In the comments to my first post on walk-aways, some wondered what effect non-recourse loans have on the incentives for homeowners to keep paying their mortgages even if they're underwater. That is, if the bank can't go after you when you default, it would certainly seem to increase the chances that you'd walk away from your mortgage.
It turns out that this is very true, according to a new paper from the Richmond Fed by Andra Ghent and Marianna Kudlyak. Comparing defaults in states with and without recourse laws, the researchers find that, on average, someone with negative equity is 20% more likely to default in a non-recourse state. Here's the breakdown:
The effect is significant only when the borrower is likely to have significant assets or income...For borrowers with properties appraised at less than $200,000, there is no difference in the probability of default across recourse and non-recourse states...for homes appraised at $300,000 to $500,000, borrowers in non-recourse states are 59% more likely to default...For homes appraised at $500,000 to $750,000, borrowers in non-recourse statess are almost twice as likely to default as borrowers in recourse states while for homes appraised at $750,000 to $1 million, borrowers in non-recourse states are 66% more likely to default as borrowers in recourse states.
Ghent and Kudlyak also make the important point that the much-cited Boston Fed study which looked at foreclosure rates for those with negative equity in the early 1990's (and found them to be quite small) isn't representative of the entire country since Massachusetts is a recourse state.
The following chart I whipped up shows the percent change in foreclosure filings between 2006 -- when the housing bubble peaked -- and 2008 in non-recourse vs. recourse states using data from RealtyTrac:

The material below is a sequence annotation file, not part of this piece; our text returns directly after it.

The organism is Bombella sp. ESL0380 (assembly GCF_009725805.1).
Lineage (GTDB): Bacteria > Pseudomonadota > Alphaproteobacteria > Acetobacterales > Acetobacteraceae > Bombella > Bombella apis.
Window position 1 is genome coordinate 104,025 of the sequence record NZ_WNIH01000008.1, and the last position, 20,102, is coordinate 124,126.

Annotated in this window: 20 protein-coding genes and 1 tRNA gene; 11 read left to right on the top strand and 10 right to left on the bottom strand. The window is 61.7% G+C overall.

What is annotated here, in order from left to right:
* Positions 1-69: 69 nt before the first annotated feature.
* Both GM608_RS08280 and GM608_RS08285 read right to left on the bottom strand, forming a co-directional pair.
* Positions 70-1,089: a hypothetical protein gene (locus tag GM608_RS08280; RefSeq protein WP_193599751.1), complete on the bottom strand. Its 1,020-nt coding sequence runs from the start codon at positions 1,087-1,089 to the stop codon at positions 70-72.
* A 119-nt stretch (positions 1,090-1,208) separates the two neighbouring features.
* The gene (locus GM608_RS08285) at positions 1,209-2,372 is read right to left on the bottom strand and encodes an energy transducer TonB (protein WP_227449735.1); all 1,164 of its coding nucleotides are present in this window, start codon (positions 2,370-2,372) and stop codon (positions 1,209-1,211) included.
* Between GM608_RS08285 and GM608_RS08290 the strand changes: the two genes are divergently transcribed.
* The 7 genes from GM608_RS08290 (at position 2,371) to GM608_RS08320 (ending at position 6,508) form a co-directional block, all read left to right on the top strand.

Does this mean that walk-aways are a bigger problem than I originally argued? Not really -- largely because recourse states greatly outnumber non-recourse states. Ghent and Kudlyak analyzed the foreclosure laws for all 50 states and categorized 11 as non-recourse. The states -- Alaska, Arizona, Calfornia, Iowa, Minnesota, Montana, North Carolina, North Dakota, Oregon, Washington, and Wisconsin -- account for 25% of the nation's housing stock with California making up 49% of that. Also, seven of these states have foreclosure rates that are less than the national average.
Still, there are reasons for concern.
The association between price declines and foreclosures is much stronger in non-recourse states than in recourse ones. (I ran a simple regression to establish this.) At the same time, unemployment rates have increased by about the same amount in both recourse and non-recourse states. This further backs up Ghent and Kudlyak's finding that negative equity, rather than lack of funds, plays a substantial role in foreclosure decisions in non-recourse states.
So, while I don't think walk-aways are a national phenomenon that should be of primary concern when it comes to fixing the housing markets, states like Arizona and California, which have seen huge spikes in foreclosures, should think about changing recourse laws as soon as they can.